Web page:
The Court of Appeal dismissed VE's application. In addition to agreeing with Butcher J's finding, the Court said it was relevant that the March 2020 regulations applied for six months unless revoked. The Court said the analysis may have been different had the regulations only applied for a specified period after which they had to be renewed by a positive decision.
The scope of cover under the Prevention of Access and enforced closure clauses
Butcher J held that where there is an enforced closure within the period of insurance there would be cover for the resulting business interruption loss for as long as the closure lasted, irrespective of whether the whole period of closure was within or after the period of insurance. The same applied to actions or advice, within the period of insurance, which had the effect of preventing or hindering the use of or access to the Insured Locations. The extent of the interruption depends on how long the prevention or hindrance lasted. VE could therefore claim for losses arising outside the policy period provided the enforced closure or Prevention of Access started within the period of the Policy (subject only to the maximum indemnity period).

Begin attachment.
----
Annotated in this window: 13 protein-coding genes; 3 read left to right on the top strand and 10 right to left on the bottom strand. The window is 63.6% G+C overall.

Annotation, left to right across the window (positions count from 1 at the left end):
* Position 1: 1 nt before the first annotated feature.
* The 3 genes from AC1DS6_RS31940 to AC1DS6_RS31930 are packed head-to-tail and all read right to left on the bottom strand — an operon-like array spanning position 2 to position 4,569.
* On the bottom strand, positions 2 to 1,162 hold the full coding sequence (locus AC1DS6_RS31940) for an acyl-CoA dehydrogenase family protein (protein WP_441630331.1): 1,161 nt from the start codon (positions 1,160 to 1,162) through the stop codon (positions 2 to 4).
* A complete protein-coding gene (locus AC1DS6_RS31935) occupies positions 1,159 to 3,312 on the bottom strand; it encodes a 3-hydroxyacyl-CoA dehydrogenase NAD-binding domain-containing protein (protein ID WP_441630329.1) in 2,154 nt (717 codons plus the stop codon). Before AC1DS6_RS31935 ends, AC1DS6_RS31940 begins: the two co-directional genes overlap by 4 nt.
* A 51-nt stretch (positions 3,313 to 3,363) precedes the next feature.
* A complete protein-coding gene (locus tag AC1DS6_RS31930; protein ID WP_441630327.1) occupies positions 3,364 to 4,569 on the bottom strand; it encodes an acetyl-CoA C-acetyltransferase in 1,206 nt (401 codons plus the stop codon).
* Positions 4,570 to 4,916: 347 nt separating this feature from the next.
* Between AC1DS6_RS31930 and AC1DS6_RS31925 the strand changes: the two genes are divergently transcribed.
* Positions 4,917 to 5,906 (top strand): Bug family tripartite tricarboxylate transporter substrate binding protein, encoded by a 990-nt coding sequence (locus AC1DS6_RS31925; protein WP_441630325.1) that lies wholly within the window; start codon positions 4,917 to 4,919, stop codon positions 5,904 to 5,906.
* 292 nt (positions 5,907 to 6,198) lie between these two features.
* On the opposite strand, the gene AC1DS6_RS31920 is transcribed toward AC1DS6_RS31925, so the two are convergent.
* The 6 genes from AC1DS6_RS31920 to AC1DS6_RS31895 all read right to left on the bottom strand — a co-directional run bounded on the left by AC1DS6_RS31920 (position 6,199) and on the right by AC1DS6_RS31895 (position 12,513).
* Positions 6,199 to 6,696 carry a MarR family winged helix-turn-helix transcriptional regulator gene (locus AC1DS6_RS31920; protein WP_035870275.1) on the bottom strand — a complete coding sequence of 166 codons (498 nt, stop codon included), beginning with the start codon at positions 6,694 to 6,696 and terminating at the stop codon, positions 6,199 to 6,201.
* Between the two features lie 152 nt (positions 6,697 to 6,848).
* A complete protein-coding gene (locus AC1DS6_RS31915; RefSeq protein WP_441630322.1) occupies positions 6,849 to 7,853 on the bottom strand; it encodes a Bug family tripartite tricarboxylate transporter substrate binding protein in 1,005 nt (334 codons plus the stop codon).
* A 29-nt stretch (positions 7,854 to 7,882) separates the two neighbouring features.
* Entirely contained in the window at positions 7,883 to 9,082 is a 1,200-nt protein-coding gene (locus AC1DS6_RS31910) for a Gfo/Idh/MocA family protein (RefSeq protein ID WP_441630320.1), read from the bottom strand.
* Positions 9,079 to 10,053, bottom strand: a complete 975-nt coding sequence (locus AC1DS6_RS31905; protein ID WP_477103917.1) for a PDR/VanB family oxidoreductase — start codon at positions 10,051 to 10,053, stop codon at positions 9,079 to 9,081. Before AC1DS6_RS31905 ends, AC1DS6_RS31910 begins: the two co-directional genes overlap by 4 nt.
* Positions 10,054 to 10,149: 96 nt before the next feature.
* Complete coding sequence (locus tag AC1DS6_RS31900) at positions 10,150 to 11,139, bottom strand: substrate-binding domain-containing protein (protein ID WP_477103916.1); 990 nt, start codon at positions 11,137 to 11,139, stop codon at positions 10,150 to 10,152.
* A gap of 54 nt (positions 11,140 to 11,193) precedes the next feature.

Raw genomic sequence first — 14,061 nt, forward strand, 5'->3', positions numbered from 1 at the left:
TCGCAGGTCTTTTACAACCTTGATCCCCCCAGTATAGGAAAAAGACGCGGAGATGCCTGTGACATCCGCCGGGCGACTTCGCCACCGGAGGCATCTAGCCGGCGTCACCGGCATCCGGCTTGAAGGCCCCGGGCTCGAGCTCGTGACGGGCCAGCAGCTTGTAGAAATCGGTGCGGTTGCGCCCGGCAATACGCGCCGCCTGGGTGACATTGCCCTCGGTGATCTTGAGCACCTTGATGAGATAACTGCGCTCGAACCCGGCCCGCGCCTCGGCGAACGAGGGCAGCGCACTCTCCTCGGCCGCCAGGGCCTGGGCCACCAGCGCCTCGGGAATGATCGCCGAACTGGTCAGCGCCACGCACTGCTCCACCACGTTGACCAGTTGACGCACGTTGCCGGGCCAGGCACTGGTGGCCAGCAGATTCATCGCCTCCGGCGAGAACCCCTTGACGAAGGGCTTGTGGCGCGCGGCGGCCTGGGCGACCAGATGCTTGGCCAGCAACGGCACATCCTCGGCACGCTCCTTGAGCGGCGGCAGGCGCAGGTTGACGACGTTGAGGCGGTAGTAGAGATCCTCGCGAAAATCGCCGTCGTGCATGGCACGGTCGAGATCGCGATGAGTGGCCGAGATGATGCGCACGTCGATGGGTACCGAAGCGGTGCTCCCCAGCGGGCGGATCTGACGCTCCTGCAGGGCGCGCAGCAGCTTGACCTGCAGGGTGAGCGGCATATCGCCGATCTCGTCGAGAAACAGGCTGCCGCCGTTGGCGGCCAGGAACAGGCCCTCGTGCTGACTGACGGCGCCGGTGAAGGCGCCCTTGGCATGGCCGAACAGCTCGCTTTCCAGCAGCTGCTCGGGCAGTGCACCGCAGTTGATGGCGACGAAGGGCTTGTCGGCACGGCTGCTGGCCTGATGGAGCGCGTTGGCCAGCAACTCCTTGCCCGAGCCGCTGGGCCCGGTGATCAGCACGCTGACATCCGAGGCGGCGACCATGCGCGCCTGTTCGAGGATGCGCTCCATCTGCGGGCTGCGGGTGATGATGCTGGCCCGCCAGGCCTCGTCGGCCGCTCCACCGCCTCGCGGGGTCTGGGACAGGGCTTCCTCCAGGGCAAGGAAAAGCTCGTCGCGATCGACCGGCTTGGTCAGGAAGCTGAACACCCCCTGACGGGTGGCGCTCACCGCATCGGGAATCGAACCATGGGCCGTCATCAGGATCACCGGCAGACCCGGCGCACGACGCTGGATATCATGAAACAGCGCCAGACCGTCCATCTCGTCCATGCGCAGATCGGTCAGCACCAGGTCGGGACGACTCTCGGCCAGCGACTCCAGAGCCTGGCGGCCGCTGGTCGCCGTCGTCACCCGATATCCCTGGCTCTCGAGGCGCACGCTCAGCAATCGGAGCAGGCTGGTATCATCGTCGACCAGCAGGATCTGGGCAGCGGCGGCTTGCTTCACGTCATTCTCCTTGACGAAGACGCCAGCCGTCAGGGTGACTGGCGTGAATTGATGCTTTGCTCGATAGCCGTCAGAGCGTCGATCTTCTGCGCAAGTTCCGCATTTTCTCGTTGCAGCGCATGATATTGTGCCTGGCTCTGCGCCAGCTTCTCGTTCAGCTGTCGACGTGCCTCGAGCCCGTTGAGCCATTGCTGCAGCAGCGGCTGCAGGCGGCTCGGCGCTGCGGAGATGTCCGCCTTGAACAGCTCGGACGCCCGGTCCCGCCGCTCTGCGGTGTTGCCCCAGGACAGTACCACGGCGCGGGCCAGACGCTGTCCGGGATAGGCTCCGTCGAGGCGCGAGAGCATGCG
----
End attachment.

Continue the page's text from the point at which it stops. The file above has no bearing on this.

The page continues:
Allianz submitted that the reference to payment of business interruption loss "during the Period of Insurance" in the relevant extension meant that it is only losses suffered during the Period of Insurance that are indemnified. The Court of Appeal dismissed that argument stating that if a Prevention of Access or enforced closure occurs during the Period of Insurance, that is the Covered Event and the losses that result are recoverable even if they continue beyond the Period of Insurance.
The Court of Appeal's endorsement of Butcher J's findings is relevant to all policyholders and insurers with the Marsh Resilience wording. Whilst the judgment is confined to that particular wording, the Court of Appeal's rejection that COVID-19 business interruption losses can be aggregated to events in Wuhan or the arrival of COVID-19 to the UK clarifies an issue that has been fiercely debated by policyholders and their insurers from initial notifications onwards.
The issue of furlough was under appeal in the Stonegate action. Given the settlement, policyholders and insurers will have to wait for the outcome of Gatwick Investment Ltd T/A Crowne Plaza London Gatwick Airport and others v. Liberty Mutual Insurance Europe SE where furlough was before the court. The hearing also took place in November 2023 and judgment is expected imminently.
Partners Sonia Campbell and Chris Neilson together with Managing Associate Sophie Fairclough advised VE. The insurance disputes team at Mishcon de Reya has been involved in numerous significant cases and claims arising out of COVID-19 for all types of policyholders. Please contact us if you would like any further information.